Can Preventative Maintenance Help Reduce IT Costs?
June 30, 2022
For any business, finding ways to control costs is imperative for ensuring the long-term viability of the organization. This is especially true when times are lean and customers are tightening the purse strings.
News organizations like The New York Times report that many are expecting a recession because “The central bank is trying to slow the economy down, in order to curb inflation, which is now rising at its fastest pace since 1981.”
However, even after the next recession fades away, organizations will need to search for ways to reduce costs to remain competitive with other businesses in the same industry. One way that businesses can save money is by focusing more time and resources in their preventative maintenance for their IT infrastructure.
It may sound counterintuitive to say that spending more money on preventative maintenance for IT assets now can save you money in the long run, but the old adage “an ounce of prevention is worth a pound of cure” is applicable here.
Let’s discuss what preventative maintenance is in IT, some of its benefits, and how you can apply more proactive IT management strategies in your organization.
What Is Preventative Maintenance in IT?
Preventative maintenance (sometimes called preventive maintenance or proactive maintenance) for IT is pretty much exactly what it sounds like: a strategy for maintaining IT assets and infrastructure using proactive methods to prevent unexpected IT failures.
This IT management strategy relies on making smaller fixes to IT assets before they encounter problems rather than waiting for something to break before trying to fix it.
There are several ways to schedule preventive IT maintenance:
- Based on Usage Patterns. This is when maintenance is scheduled based on how frequently an IT asset is used—kind of like when you schedule vehicle maintenance based on how many miles the vehicle has traveled. The more you use a particular asset, the more frequently it should undergo maintenance. This is often useful for maintaining assets that have varying use patterns or are particularly prone to failure if overutilized.
- Based on Time Intervals. This is when IT maintenance is arranged on a specific repeating schedule. Time-based maintenance scheduling is often used for setting up inspections of equipment or for the maintenance of assets that have extremely consistent usage patterns.
- Based on Condition Alerts/Performance Drops. This is the preventative maintenance model that is closest to the old break/fix IT management ideology. Here, maintenance is performed in response to alerts or warnings about the organization’s IT assets—like making repairs to your car after the “check engine” light comes on. In some cases, these alerts are generated by a predictive maintenance solution, while others use performance monitoring tools to detect irregularities that indicate a need for IT repairs. Some organizations use time-based IT asset inspections to detect potential issues to make preventative repairs. How is scheduling maintenance after getting a condition alert different from break/fix IT management? Simply put, it’s because one would initiate maintenance in response to the early warning signs of minor performance issues rather than waiting for the asset to suffer a critical IT failure.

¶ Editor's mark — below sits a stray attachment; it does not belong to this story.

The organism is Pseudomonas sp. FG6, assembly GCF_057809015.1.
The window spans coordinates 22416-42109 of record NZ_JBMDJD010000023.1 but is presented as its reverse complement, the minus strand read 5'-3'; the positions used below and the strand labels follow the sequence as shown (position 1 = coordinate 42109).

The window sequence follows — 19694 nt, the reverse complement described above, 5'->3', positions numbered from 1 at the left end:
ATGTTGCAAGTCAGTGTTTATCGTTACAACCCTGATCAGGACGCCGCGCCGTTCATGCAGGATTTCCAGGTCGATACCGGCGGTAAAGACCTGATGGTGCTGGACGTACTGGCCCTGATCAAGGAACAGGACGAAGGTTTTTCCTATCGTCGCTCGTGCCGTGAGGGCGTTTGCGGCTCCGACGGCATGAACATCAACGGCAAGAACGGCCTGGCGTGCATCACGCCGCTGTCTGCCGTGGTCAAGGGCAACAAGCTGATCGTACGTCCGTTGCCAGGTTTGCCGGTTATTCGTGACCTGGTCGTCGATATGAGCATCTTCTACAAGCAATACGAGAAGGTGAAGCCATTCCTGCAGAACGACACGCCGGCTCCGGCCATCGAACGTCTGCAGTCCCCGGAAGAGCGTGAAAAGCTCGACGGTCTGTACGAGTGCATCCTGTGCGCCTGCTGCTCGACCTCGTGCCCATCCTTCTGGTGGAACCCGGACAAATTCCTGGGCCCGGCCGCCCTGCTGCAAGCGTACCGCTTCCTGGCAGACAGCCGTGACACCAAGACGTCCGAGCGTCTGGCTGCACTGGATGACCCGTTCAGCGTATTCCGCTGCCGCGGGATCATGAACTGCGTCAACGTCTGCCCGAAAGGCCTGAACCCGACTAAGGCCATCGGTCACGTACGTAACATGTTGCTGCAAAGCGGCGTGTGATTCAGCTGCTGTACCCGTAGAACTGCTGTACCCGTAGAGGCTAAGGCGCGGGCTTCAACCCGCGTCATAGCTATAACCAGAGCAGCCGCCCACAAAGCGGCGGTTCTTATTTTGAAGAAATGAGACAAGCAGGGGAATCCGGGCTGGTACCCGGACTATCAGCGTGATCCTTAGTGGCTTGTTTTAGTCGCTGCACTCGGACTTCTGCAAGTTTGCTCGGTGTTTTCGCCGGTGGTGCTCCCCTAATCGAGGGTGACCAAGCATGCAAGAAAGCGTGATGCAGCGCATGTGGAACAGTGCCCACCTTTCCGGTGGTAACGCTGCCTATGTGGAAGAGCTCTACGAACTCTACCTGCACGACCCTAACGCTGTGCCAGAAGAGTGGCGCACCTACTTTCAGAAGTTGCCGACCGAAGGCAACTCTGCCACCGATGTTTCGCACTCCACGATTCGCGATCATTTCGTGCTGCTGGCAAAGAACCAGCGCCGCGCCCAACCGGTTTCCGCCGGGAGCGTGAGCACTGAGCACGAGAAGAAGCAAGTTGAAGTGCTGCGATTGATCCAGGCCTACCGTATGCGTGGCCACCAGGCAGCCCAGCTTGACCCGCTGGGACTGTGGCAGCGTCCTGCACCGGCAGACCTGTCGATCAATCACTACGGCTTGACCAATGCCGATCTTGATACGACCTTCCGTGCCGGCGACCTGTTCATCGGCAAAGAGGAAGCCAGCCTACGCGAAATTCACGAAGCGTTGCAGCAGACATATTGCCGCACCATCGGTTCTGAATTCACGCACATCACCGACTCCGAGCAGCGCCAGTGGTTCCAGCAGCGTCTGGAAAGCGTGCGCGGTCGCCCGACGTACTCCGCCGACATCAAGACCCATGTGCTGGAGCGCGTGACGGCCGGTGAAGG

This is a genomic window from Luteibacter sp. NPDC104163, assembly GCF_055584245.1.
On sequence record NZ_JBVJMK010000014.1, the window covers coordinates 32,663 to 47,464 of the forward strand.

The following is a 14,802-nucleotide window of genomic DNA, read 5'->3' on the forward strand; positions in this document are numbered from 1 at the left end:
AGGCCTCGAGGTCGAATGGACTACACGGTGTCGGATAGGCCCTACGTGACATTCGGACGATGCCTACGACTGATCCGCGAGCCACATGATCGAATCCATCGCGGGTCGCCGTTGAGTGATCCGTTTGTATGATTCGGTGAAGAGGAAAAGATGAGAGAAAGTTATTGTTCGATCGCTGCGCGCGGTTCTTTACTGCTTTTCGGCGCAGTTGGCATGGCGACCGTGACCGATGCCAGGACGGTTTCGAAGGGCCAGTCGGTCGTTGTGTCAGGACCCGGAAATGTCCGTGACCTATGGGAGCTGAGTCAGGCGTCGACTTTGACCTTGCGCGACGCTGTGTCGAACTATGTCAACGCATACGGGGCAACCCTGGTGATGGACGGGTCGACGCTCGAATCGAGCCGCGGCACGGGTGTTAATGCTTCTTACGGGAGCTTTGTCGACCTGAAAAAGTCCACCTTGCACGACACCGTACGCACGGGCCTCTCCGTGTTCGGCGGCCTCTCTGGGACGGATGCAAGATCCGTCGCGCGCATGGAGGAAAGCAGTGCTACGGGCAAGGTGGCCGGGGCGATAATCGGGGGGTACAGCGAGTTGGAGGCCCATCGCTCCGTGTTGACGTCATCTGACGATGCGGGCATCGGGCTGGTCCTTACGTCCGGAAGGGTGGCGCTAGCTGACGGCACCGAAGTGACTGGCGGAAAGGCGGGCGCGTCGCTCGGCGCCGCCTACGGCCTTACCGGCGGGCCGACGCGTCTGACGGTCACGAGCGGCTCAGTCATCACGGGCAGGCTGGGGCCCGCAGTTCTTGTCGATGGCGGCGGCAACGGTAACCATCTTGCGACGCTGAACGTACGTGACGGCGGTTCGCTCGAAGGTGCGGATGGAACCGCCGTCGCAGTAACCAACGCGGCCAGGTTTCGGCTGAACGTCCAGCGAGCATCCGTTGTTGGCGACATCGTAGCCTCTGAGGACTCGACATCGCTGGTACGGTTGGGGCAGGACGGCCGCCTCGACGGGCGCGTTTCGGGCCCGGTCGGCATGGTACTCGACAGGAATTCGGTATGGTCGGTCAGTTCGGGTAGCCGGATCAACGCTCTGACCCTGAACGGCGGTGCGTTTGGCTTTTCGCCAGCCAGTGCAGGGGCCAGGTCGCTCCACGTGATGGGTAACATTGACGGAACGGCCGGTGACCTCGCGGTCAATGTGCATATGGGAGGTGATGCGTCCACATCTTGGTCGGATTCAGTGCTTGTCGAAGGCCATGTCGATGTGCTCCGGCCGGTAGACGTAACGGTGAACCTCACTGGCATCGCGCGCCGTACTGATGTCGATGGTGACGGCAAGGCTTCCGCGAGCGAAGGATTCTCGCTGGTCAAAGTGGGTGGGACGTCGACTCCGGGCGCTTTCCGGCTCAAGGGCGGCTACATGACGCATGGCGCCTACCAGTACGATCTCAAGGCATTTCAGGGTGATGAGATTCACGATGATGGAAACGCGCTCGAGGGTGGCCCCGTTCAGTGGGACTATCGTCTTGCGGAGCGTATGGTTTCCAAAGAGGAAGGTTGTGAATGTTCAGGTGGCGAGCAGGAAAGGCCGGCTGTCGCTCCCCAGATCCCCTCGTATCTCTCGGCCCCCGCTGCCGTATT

X Benefits of Proactively Preventing IT Issues
So, what are the major benefits of engaging in preventive maintenance to proactively prevent critical IT failures? Here are a few of the reasons why an organization may want to spend more money up front for maintenance:
1. It Decreases IT Downtime
IT downtime is an enormous issue for any organization and it’s one that can be highly disruptive to operations and extraordinarily costly. In fact, the average cost of IT downtime ranges between $5,600 and $9,000 per minute across all business types and sizes—though SMBs generally register expenses of $137-$427/minute (Source: Atlassian).
It’s easy to see how downtime can get so expensive. Depending on the specific assets experiencing downtime, an organization might not be able to process customer payments, may miss paying important invoices (resulting in late fees or other penalties), suffer delays on large projects, have routine workflows come to a grinding halt, be unable to order mission-critical resources, or even be more susceptible to phishing schemes that are designed to steal money (because the organization is unable to verify vendor identities).
2. Preventative Maintenance Is Often Less Costly Than Break/Fix Repairs
While performing preventative maintenance does cost a bit of time and money, it is often far less expensive than waiting for an asset to completely fail before attempting to fix it.
How much more affordable is preventative maintenance compared to break/fix repairs? Estimates may vary depending on the specific asset being maintained/repaired, but engineering consultancy firm TWI Global estimates that “running a piece of equipment to failure can cost ten times as much as performing periodic maintenance.” This estimate is based on both downtime for the asset and the cost of repair/replacement.